Facts about epilepsy myths
Have you ever been treated differently because of epilepsy? Sometimes people get scared when they see seizures - or they have heard false ideas about the condition.
It’s useful to counter these myths with the truth – to help educate people and fight misconceptions.
Common epilepsy myths:
1. People with epilepsy cannot drive
Actually, people with epilepsy may be able to drive - If their seizures are under control, many states allow people with epilepsy to get a driver’s license; The duration of seizure freedom varies by state.
Read more: Driving with epilepsy
2. People with epilepsy cannot hold a normal job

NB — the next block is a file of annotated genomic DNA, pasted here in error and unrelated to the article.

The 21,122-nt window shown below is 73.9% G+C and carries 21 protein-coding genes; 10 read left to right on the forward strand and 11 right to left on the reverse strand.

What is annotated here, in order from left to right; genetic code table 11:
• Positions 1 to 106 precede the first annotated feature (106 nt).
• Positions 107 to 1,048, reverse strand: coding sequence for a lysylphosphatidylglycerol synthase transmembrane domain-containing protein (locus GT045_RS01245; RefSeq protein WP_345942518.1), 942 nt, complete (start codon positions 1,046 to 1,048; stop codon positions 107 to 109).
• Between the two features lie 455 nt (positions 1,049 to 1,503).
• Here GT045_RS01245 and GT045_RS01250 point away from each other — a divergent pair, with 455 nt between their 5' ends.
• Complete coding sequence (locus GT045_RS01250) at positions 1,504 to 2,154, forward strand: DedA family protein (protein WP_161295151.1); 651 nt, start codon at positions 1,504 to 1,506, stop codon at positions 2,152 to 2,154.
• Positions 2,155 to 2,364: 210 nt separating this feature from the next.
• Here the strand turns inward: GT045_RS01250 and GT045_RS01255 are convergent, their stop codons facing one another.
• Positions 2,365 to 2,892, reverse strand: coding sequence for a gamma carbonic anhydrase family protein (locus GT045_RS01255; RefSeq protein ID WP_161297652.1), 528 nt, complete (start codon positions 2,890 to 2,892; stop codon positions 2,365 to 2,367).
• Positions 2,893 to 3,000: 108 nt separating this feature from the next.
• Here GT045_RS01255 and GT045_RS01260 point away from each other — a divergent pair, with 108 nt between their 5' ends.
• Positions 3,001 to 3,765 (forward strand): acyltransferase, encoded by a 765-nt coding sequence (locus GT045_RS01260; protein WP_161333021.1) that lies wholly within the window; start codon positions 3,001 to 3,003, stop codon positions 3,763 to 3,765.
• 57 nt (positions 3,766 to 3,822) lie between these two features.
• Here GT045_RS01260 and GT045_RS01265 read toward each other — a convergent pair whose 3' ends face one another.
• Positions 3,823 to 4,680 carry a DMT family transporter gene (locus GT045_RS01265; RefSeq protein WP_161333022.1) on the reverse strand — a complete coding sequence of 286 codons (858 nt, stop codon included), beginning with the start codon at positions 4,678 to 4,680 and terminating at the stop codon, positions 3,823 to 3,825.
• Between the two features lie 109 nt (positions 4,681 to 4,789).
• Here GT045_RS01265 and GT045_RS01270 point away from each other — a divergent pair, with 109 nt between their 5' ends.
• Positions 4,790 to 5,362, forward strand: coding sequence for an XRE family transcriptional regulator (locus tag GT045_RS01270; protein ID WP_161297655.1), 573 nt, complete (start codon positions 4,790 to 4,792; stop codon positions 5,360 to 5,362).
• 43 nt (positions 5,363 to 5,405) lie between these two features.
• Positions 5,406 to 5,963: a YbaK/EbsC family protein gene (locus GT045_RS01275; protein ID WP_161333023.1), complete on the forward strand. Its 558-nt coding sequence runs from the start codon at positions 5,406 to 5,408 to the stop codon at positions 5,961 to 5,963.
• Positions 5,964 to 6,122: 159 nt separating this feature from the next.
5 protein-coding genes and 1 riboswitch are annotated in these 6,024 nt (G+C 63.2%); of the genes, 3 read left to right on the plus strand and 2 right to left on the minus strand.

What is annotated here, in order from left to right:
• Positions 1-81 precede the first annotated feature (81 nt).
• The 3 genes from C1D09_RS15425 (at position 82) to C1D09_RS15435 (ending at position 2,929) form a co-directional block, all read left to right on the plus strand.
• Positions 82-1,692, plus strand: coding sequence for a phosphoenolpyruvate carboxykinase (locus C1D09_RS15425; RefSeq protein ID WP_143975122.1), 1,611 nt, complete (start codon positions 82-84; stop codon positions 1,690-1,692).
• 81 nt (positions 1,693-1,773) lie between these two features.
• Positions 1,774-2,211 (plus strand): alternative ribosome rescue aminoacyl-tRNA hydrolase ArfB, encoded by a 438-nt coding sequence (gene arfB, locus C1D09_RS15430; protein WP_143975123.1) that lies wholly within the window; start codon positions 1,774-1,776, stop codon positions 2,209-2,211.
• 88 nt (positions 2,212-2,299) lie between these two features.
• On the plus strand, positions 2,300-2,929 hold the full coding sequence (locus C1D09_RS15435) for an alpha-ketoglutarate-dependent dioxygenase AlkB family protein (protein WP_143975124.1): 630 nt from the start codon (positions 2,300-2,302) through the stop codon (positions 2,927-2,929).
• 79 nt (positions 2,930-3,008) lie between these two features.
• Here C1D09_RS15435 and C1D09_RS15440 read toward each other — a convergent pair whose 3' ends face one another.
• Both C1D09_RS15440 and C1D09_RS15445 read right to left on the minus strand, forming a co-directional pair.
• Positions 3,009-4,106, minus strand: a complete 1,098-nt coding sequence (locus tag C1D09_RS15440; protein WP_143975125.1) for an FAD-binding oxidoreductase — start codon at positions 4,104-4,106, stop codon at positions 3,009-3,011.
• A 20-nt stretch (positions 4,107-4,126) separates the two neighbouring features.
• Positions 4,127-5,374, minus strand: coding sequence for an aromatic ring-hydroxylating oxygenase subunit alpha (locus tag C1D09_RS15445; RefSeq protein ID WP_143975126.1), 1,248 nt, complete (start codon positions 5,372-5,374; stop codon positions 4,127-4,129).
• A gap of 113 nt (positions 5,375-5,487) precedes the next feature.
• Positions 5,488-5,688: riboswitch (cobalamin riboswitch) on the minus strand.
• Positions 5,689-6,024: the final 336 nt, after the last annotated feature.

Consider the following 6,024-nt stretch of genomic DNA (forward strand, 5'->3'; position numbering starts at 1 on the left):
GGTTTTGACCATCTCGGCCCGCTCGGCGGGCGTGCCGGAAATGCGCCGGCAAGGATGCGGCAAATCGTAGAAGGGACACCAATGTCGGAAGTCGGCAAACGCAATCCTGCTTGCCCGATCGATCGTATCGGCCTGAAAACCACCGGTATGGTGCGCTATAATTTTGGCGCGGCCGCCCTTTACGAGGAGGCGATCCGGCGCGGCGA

Again, this is totally untrue. As long as a person’s epilepsy is controlled, they can do almost any job; Even if you do have seizures, it is usually possible to continue working - The Americans with Disabilities Act is designed to protect against discrimination
3. People with epilepsy can't be successful
Sadly some people believe that epilepsy affects intelligence; In many cases, this is not true; Some of the world's most successful people have had epilepsy, including former US President Theodore Roosevelt and Olympian Marion Clignet.
4. People with epilepsy shouldn't have kids
This is one of the most hurtful myths about epilepsy - and guess what? It's not true! 9 times out of 10, the children of people with epilepsy do not get the disease; If you do want to have children, talk to your doctor for advice